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Managing Risk and Profiting from Walt Disney Co (NYSE:DIS) Put Spreads

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Simply investing in an idea that Walt Disney Co (NYSE:DIS) stock won't face a serious stock decline has so outperformed owning the stock out-right that it's almost inconceivable -- but these are the facts, and they are not disputed.

To motivate our quick note, here is a chart which shows how a very special risk adjustment in an option strategy has done relative to the stock over the last two-years. The gray curve is the stock return and the highlighted curve is the option strategy.

Selling out of the money puts is an option investment that has a very clear belief system: The underlying stock simply will not go down a large amount. If that reality exists, the returns can be substantially larger than simply owning the stock.

But, with some care, we can turn that strategy into one with even less risk, and still get the out-sized returns -- and that is what we see with Walt Disney Co.

Let's look at selling a put in Walt Disney Co (NYSE:DIS) every week. This is not the optimal approach, but it gives a baseline.

That's a 43.1% return over two-years but there are tremendous risks to this strategy, namely, earnings risk and uncovered downside risk. There's also a piece that very few people address which is, when do you close the position if its a win?

First, we can see how this short put strategy in Walt Disney Co (NYSE:DIS) did if we eliminated the risk of earnings:

We have totally removed the risk of earnings by simply closing our positions two-days before the event, waiting for it to happen, and then opened the position up again two-days after.

The next risk we need to address is the naked downside risk of a short put. While we're at it, we need some sort of measurable decision system for when to close the put if its winning. First, we put a stop loss on the short puts and chop the downside off. Here is how that looks:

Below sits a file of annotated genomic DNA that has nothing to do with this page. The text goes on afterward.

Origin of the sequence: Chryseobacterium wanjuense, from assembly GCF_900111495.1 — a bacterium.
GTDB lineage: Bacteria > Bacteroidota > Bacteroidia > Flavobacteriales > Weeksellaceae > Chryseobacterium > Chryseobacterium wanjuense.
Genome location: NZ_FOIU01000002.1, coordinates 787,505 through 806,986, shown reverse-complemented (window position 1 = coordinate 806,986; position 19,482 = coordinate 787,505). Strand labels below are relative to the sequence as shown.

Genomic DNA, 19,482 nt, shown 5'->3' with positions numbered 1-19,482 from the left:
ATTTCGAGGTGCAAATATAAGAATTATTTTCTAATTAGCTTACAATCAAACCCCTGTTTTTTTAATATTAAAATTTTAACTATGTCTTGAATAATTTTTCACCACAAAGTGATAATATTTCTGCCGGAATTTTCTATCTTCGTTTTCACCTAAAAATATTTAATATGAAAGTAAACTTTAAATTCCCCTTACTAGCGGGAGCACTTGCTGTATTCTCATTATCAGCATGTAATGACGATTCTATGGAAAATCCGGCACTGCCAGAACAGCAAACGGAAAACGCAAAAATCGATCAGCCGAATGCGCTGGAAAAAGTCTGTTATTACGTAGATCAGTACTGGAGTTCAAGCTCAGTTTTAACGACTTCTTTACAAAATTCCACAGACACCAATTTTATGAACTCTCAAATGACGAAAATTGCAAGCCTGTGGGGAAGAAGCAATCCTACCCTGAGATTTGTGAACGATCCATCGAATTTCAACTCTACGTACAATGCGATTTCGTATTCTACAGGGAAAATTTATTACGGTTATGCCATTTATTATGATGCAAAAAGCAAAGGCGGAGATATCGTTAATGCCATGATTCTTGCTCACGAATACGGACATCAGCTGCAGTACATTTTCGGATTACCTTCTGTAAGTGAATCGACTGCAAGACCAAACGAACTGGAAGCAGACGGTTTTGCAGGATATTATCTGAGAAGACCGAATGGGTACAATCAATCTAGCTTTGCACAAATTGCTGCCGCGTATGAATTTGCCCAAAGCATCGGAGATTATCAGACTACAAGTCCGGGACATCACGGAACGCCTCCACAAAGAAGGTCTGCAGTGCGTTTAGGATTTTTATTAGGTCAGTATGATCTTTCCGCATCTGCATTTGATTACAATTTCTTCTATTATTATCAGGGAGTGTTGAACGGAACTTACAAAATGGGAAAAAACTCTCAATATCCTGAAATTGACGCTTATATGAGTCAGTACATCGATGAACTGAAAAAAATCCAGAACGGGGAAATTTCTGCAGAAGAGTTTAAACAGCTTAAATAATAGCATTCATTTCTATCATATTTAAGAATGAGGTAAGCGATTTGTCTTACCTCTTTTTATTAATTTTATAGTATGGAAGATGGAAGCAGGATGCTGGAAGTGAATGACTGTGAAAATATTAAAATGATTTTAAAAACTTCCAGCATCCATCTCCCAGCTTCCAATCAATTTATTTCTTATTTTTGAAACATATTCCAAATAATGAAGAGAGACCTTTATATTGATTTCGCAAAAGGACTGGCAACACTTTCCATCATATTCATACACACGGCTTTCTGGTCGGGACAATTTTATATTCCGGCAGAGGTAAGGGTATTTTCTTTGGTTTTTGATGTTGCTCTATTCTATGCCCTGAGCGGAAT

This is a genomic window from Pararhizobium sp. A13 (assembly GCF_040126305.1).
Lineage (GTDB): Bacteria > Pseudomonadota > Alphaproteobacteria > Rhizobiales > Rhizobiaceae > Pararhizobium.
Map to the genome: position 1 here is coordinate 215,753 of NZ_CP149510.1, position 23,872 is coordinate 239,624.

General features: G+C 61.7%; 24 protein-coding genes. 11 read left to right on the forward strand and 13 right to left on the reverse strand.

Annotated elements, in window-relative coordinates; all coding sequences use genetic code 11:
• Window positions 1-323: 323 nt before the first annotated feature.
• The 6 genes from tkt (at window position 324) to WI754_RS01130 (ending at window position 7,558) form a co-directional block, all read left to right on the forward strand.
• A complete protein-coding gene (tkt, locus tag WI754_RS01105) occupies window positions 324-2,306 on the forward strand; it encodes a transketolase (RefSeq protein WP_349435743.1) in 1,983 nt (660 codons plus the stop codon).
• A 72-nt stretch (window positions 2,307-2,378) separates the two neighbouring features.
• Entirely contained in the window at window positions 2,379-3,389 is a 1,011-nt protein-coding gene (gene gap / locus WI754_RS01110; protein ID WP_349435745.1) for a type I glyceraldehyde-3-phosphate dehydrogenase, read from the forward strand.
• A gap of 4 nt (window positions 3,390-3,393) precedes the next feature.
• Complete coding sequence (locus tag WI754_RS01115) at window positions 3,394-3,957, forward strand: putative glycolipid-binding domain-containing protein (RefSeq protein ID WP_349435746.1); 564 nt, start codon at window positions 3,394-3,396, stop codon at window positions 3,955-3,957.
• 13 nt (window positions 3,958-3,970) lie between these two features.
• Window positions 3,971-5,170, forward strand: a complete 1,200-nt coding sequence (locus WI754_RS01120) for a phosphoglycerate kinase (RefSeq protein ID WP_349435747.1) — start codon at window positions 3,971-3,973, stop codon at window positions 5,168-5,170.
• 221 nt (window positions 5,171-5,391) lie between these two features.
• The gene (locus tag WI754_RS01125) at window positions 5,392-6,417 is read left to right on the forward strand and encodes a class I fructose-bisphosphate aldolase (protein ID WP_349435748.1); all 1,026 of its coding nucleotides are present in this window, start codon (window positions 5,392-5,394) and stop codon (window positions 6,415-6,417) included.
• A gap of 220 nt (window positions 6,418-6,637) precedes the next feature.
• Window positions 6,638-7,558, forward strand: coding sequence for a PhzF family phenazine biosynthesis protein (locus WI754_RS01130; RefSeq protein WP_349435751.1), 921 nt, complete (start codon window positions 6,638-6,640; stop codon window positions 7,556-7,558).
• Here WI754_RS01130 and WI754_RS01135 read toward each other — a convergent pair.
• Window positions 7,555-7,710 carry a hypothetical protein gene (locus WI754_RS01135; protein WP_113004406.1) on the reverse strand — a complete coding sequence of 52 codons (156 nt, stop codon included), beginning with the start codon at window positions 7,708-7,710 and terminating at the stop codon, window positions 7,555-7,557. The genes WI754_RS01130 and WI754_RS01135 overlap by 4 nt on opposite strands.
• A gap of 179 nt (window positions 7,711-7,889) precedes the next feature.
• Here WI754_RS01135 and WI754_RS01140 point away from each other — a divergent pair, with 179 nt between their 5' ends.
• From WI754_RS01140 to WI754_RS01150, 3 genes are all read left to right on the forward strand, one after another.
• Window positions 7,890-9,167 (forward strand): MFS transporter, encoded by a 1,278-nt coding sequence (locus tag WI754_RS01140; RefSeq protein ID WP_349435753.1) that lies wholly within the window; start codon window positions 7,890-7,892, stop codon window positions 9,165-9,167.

The profit of a "normal" short put across various stock prices looks like the red line. But, if we put a stop loss on that strategy, we get the blue line. We have effectively removed a substantial part of that downside.

Our last step is to decide when to close our short puts. Our approach will be simple, if we sell a put and it loses 75% of its value -- which means the position has gained 75%, we just close it. Putting numbers to it, if we sold a $1.00 option, if it got down to $0.25, we would just go ahead and buy it back for the win.

Testing the effectiveness of this approach is this easy -- we do it at the same time as the stop loss:

And finally, here are the results of our very well defined short put strategy:

We took a rather risky 43.1% return, removed the risk of earnings and saw the returns rise to 60.4%, then we finally removed yet further risk with a stop loss, and even put in a strict rule of when to close the trade, and all of a sudden we saw a 87% gain.

Reprising that image from the top of the story -- this work has led to a 87% return while the stock has been up just 6.1%.

What we need to do now is look at this short put over various time periods. We see that it has worked over the last two-years, now let's look at the last s-x-months:

That 35.9% return compares to a stock rise of 21.6%.

The results aren't a magic bullet -- it's just access to objective data.

What Just Happened
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Thanks for reading.

Risk Disclosure
You should read the Characteristics and Risks of Standardized Options.

Past performance is not an indication of future results.

Trading futures and options involves the risk of loss. Please consider carefully whether futures or options are appropriate to your financial situation. Only risk capital should be used when trading futures or options. Investors could lose more than their initial investment.

Past results are not necessarily indicative of future results. The risk of loss in trading can be substantial, carefully consider the inherent risks of such an investment in light of your financial condition.